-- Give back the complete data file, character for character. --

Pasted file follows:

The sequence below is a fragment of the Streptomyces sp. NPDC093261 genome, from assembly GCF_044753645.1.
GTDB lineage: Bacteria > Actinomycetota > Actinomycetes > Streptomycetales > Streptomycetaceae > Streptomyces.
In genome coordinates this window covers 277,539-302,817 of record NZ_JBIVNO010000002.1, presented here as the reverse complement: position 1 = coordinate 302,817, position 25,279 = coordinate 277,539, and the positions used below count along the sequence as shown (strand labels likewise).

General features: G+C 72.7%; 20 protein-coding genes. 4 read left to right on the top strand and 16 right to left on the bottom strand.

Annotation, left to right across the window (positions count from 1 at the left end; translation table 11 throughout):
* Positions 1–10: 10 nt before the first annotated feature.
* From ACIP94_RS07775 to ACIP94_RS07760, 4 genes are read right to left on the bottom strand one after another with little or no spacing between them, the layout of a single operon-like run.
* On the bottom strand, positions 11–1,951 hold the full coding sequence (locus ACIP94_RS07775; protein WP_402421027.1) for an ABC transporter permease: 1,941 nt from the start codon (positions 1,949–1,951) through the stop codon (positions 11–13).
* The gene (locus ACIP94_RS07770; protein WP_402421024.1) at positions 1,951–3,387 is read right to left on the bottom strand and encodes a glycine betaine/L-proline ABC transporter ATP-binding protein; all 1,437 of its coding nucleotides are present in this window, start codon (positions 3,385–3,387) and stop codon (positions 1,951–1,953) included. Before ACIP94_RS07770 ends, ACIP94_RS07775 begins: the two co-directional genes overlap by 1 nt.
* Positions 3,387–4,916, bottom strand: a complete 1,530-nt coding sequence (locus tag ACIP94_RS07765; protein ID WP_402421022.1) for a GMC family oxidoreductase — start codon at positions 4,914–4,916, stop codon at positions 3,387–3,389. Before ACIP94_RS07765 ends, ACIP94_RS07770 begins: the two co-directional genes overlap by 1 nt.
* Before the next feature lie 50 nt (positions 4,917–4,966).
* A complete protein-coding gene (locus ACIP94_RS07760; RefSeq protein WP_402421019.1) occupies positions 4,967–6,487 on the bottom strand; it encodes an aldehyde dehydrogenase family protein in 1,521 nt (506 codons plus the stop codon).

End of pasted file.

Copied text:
The sequence below is a fragment of the Streptomyces sp. NPDC093261 genome, from assembly GCF_044753645.1.
GTDB lineage: Bacteria > Actinomycetota > Actinomycetes > Streptomycetales > Streptomycetaceae > Streptomyces.
In genome coordinates this window covers 277,539-302,817 of record NZ_JBIVNO010000002.1, presented here as the reverse complement: position 1 = coordinate 302,817, position 25,279 = coordinate 277,539, and the positions used below count along the sequence as shown (strand labels likewise).

General features: G+C 72.7%; 20 protein-coding genes. 4 read left to right on the top strand and 16 right to left on the bottom strand.

Annotation, left to right across the window (positions count from 1 at the left end; translation table 11 throughout):
* Positions 1–10: 10 nt before the first annotated feature.
* From ACIP94_RS07775 to ACIP94_RS07760, 4 genes are read right to left on the bottom strand one after another with little or no spacing between them, the layout of a single operon-like run.
* On the bottom strand, positions 11–1,951 hold the full coding sequence (locus ACIP94_RS07775; protein WP_402421027.1) for an ABC transporter permease: 1,941 nt from the start codon (positions 1,949–1,951) through the stop codon (positions 11–13).
* The gene (locus ACIP94_RS07770; protein WP_402421024.1) at positions 1,951–3,387 is read right to left on the bottom strand and encodes a glycine betaine/L-proline ABC transporter ATP-binding protein; all 1,437 of its coding nucleotides are present in this window, start codon (positions 3,385–3,387) and stop codon (positions 1,951–1,953) included. Before ACIP94_RS07770 ends, ACIP94_RS07775 begins: the two co-directional genes overlap by 1 nt.
* Positions 3,387–4,916, bottom strand: a complete 1,530-nt coding sequence (locus tag ACIP94_RS07765; protein ID WP_402421022.1) for a GMC family oxidoreductase — start codon at positions 4,914–4,916, stop codon at positions 3,387–3,389. Before ACIP94_RS07765 ends, ACIP94_RS07770 begins: the two co-directional genes overlap by 1 nt.
* Before the next feature lie 50 nt (positions 4,917–4,966).
* A complete protein-coding gene (locus ACIP94_RS07760; RefSeq protein WP_402421019.1) occupies positions 4,967–6,487 on the bottom strand; it encodes an aldehyde dehydrogenase family protein in 1,521 nt (506 codons plus the stop codon).